This gets a lot more interesting if "we" is properly redefined. Biohuman brains die, and are suboptimum for long term survival. We will soon add external enhancements and high bandwidth connections to biobrains, and before long "we" will become those enhancements, avoiding pesky annoyances like death and boring travel slower than the speed of light.
Biobrains operate inefficiently at 310 Kelvin, requiring about 25,000 electron volts per bit operation. The Shannon limit for non-reversable bit processing energy is 18 millielectron volts at 310 Kelvin. While some autism-spectrum AI pundits focus on quick response speed, nature favors efficiency, precomputation and pattern matching. An optimal artificial mind will converge on lots
of efficient parallel computation at minimum bit energies.
Planetary surfaces are too hot, corrosive, small, and gravitationally deep to support optimal computation. Arrhenius activation of bit rot (storage decay processes) is exponential with temperature, way too fast at 310 Kelvin. That explains 25 keV per biological bit operation - most of that is noise averaging, redundancy, and maintenance in a substrate approximating Jello. A Stapledon-Dyson shell made of nanostructured ice and supported by light pressure at 50 AU radius is closer to optimal, with a black body temperature of 60 Kelvin, operating at 4 meV (milli, not Mega) per bit operation. A 60K human-mind-equivalent might consume 5 microwatts rather than 30 watts (or the 240 watts consumed by Dwayne Johnson's body).
The sun's 384 trillion terawatt output, and the material available in the Kuiper belt and inner Oort cloud, could support 8e31 (80 decillion) human-equivalent minds for the next 5 billion years. 4e41 mind-years, compared to the approximately 1e12 mind-years the Earth has produced so far.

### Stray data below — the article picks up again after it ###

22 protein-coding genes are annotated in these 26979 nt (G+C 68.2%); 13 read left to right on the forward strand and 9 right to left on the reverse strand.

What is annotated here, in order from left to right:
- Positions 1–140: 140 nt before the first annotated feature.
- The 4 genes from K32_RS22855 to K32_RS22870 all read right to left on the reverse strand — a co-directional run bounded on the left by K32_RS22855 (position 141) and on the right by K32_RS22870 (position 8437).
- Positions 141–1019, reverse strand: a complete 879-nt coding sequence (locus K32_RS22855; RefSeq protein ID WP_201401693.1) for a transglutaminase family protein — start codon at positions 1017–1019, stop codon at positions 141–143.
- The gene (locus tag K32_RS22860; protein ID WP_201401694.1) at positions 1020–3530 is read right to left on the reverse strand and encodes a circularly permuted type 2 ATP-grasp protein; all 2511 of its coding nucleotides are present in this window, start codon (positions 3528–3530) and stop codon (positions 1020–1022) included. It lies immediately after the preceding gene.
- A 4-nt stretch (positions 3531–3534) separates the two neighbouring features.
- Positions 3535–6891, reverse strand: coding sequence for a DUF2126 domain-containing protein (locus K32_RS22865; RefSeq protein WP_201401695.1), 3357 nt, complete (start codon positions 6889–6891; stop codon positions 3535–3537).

Slowing orbiting material to stationary light-pressure-supported "statites" requires ejecting a sizable fraction of the starting material out of the solar system to conserve linear and angular momentum. This is a handy source of materials for slow star probes (approximately 30 km/s). Those star probes (von Neumann replicators encased in shock-absorbing crumple shells) can prepare similar Stapledon-Dyson shells around the rest of the stars in our neigborhood, expanding to the whole galaxy in a billion years or so. Beaming minds from shell to shell across the galaxy will require less than 100 kiloyears.
This amplifies the Fermi paradox to uncomfortable levels. While earthlike planets are rare, ice bodies probably surround most star systems, easy stepping-stones for expansion. If any extraterrestrial civilization emerged more than 100 Myears ago, a large region of the galaxy would be englobed, and emitting copious amounts of 60K radiation and little visible light - obvious to an infrared space telescope. If they began more than a gigayear ago, our own star system would be inside a similar shell, the night sky would be 60K rather than 2.7K, and there would be no visible stars. We might never consider travel to stars we don't know about.
I spent two months in 2015 exploring this, extrapolating the ultimate consequences of server sky
. Search for "Stady" (Stapledon-Dyson) on that site for more (disorganized) calculation and speculation. The organized material will be a chapter in a book.